Free AppleCare with each new iMac 5K or Mac Pro purchase: Apple Price Guides updated Nov 22nd (exclusive coupons)
Friday, May 28, 2010, 06:40 am PT (09:40 am ET)

Foxconn plans 20 percent wage increases as suicides continue

After another alleged suicide at Foxconn's Shenzhen, China, plant on Wednesday, and an attempted suicide on Thursday, the company revealed that it plans to give a 20 percent pay raise to its employees.

According to Reuters, an employee jumped to his death on late Wednesday, marking the tenth suicide at the Chinese plant this year alone. Another employee attempted to slit his wrists on Thursday, but survived after receiving medical attention.

Foxconn — the registered trade name of Hon Hai Precision Industry — will increase workers' salaries by 20 percent. Entry-level workers at the company's factory in Longhua reportedly earn just over 900 yuan, or $131.80 U.S. per month before overtime and bonuses.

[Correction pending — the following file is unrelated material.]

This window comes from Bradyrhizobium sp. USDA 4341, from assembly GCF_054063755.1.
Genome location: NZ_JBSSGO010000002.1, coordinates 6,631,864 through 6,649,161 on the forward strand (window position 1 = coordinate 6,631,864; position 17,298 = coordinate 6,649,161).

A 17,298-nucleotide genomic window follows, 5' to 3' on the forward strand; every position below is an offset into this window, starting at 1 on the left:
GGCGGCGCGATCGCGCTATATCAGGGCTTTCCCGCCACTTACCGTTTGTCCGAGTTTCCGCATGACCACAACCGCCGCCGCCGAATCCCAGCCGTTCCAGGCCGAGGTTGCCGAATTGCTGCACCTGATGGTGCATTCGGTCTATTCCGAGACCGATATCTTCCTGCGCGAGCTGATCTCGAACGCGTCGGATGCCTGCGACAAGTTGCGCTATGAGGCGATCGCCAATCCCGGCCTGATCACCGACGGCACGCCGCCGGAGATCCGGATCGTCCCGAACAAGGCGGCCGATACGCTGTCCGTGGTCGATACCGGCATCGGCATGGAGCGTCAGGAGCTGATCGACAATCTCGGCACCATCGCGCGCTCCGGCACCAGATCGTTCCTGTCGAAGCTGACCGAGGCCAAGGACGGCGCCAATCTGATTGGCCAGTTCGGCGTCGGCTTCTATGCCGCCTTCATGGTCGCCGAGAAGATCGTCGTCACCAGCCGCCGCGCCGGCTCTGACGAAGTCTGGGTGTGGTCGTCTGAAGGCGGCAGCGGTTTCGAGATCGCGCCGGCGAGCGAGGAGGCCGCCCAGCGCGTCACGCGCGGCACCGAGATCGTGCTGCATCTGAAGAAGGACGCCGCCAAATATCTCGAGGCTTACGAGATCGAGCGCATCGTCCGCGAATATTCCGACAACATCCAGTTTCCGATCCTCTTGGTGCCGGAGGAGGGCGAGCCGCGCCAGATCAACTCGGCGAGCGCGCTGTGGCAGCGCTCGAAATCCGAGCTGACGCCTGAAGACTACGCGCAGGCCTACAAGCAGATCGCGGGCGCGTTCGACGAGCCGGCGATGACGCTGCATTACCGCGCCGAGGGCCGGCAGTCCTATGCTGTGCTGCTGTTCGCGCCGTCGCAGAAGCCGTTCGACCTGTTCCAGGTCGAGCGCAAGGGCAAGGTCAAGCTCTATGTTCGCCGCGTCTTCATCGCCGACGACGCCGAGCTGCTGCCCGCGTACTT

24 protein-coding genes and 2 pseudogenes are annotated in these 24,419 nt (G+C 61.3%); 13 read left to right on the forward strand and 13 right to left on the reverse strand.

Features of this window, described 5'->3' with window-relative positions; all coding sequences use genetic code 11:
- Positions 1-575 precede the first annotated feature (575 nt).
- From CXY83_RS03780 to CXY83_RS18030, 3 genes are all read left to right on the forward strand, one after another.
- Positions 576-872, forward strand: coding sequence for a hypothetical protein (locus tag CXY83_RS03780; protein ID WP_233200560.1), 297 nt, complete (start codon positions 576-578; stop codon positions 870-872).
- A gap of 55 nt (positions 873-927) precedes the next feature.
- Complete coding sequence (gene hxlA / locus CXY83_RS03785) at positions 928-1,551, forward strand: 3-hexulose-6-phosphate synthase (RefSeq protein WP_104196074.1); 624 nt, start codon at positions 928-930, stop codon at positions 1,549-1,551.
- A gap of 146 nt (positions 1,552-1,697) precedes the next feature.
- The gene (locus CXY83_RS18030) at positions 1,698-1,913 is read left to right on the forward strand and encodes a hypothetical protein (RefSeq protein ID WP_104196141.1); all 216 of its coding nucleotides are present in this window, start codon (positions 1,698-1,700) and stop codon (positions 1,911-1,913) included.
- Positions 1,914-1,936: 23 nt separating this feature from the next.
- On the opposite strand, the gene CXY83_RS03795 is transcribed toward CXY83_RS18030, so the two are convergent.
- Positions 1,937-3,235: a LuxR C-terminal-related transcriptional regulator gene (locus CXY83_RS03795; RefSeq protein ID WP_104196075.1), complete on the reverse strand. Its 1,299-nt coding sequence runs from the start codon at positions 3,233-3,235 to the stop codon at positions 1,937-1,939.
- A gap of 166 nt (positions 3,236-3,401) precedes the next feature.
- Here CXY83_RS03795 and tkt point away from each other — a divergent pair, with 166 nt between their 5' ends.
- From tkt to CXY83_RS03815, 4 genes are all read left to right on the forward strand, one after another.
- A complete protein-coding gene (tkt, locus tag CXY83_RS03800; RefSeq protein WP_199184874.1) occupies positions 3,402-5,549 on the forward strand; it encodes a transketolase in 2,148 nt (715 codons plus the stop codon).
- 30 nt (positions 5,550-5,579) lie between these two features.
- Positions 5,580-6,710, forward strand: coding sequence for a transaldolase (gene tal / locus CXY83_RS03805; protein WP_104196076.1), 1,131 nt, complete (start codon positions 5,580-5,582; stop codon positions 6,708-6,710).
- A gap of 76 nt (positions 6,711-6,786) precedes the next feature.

Recently, an undercover report from Southern Weekend revealed that employees sign "voluntary overtime affidavits" to take home more than the local minimum wage that can be earned through a regular 36-hour workweek.

This week, Apple publicly stated it is looking into the issues at Foxconn, and said it is "saddened and upset" by the suicides that have occurred there recently. The Mac maker has its own investigative team that will carry out independent investigations.

Apple, along with numerous other electronics makers, partners with Foxconn for the building of its products. It creates iPhones and iPads for the Cupertino, Calif., company.

This week, other technology giants Nokia and Sony joined Apple in showing concern over the labor conditions at Foxconn. Both companies said they, too, are looking into conditions at the factory in Shenzhen. Previously, HP and Dell had also expressed a similar sentiment.

Apple began auditing its plants in 2006 after a newspaper report suggested workers at a Foxconn plant were treated unfairly and forced to operate under sweatshop-like conditions. Apple now conducts an annual audit of its overseas partners, and last year found that more than half weren't paying their workers valid overtime rates.